wed 17/10/2018

Set The Piano Stool on Fire: on filming Alfred Brendel | reviews, news & interviews

Set The Piano Stool on Fire: on filming Alfred Brendel

Set The Piano Stool on Fire: on filming Alfred Brendel

Director Mark Kidel on his intimate film about genius and protégé

The genius and the prodigy: Kit Armstrong and Alfred BrendelImages © John Batten

When Alfred Brendel first mentioned Kit Armstrong to me, in early 2008, I knew there was a film there. He was brimming with excitement: Kit had come to him with an interpretation of a Chopin Nocturne that displayed a command and maturity that was baffling considering Kit was 13 at the time of the recording. Alfred led me into his inner sanctum, a practice room filled to bursting with two Steinways, a large carved idol from New Guinea, Liszt’s death mask and a rich and varied collection of paintings and images, some of them revealing the pianist’s wicked Dadaist sense of humour. He slipped the CD into the player, his eyes sparkling with enthusiasm.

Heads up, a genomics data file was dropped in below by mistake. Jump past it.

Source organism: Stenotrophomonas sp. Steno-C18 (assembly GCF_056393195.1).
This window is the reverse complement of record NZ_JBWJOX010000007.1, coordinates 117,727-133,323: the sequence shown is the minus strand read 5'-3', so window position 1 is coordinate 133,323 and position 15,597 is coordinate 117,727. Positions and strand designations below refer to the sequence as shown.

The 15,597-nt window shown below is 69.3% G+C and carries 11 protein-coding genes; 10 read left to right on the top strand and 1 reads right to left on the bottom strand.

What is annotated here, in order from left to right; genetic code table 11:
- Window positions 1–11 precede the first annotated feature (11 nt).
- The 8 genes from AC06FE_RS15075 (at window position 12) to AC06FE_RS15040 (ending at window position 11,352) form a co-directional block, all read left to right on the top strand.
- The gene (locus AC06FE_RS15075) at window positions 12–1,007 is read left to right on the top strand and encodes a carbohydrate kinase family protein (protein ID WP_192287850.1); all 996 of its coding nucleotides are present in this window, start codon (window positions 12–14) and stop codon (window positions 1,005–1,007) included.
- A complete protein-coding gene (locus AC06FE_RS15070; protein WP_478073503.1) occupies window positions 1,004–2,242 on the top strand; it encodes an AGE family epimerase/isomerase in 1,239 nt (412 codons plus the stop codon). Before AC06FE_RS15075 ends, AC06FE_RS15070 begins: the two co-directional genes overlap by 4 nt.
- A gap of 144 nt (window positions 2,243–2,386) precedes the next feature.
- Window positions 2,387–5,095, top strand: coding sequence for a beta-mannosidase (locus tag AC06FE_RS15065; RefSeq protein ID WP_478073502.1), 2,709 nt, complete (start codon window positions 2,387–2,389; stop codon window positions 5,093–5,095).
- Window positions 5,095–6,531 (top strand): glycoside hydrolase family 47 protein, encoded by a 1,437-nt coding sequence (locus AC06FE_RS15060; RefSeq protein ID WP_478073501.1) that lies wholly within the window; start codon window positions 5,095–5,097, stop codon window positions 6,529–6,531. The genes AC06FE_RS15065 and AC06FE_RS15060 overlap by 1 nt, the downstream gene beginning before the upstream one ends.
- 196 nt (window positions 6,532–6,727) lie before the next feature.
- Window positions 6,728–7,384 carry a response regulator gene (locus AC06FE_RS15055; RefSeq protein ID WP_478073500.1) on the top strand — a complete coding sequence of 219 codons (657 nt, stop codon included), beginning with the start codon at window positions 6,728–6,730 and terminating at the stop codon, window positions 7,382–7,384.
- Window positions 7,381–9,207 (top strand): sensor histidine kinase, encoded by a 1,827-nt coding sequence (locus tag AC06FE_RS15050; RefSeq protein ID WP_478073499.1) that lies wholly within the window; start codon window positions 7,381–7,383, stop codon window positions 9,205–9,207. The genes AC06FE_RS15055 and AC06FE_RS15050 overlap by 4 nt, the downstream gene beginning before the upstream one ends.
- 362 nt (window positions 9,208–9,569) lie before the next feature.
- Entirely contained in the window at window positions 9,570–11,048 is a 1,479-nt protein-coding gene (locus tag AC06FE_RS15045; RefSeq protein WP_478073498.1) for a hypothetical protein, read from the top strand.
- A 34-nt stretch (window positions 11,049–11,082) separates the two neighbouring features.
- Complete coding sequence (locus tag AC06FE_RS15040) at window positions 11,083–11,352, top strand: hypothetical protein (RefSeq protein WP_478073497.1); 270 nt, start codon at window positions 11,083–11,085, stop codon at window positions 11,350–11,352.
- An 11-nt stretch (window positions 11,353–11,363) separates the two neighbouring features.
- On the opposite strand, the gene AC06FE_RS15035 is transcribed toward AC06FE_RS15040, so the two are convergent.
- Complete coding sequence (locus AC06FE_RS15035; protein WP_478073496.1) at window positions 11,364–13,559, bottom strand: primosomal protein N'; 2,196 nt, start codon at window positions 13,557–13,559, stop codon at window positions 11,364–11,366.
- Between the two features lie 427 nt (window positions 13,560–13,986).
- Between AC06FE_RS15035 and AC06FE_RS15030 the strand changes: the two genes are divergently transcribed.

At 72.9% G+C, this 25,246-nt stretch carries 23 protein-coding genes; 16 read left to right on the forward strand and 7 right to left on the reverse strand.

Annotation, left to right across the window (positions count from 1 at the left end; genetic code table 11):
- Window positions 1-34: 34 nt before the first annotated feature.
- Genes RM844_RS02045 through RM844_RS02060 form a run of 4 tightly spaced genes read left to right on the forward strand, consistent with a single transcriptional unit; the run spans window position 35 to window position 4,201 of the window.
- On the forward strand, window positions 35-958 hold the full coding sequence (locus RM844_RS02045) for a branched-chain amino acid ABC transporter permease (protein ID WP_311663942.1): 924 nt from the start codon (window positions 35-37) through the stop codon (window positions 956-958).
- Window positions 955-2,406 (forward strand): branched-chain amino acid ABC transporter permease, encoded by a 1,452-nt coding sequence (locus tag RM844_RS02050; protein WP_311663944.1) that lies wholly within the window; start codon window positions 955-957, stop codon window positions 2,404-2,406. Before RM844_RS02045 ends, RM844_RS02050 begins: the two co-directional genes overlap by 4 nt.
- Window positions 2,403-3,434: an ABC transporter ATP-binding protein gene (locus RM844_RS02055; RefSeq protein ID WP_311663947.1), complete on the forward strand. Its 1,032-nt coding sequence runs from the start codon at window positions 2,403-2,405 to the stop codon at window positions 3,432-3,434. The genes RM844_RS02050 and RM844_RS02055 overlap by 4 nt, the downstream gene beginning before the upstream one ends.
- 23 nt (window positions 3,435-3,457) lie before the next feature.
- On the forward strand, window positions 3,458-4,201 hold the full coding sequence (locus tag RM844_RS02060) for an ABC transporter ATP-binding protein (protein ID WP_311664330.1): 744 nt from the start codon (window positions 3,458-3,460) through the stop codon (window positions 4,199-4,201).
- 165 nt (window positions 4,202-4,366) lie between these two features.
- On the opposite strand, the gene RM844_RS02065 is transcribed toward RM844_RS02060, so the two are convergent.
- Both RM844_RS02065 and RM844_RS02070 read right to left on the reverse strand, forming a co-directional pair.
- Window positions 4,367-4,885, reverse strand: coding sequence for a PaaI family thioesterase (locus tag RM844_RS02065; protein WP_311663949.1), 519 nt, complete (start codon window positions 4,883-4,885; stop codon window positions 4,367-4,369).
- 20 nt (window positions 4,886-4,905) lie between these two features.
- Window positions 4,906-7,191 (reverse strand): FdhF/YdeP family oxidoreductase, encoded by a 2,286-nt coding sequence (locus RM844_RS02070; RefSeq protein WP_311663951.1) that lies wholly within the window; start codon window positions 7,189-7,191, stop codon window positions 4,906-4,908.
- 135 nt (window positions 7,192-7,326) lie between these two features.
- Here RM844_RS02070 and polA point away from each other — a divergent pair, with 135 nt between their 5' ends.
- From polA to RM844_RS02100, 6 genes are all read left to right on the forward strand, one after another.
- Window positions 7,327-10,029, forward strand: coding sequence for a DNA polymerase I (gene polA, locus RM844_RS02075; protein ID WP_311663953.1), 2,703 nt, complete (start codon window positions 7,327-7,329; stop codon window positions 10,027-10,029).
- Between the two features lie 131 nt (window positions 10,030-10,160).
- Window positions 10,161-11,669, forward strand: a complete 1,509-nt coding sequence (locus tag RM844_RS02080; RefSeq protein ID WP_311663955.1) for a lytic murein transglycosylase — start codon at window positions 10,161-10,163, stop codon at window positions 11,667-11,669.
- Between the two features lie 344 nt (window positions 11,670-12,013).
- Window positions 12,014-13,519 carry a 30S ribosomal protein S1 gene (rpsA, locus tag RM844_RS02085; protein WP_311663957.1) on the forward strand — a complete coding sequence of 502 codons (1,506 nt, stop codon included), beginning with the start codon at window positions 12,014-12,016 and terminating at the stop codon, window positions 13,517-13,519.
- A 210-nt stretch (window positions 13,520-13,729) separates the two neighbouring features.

There is something deep that passes between them and which goes beyond the mere imparting of wisdom, technique and musical interpretation

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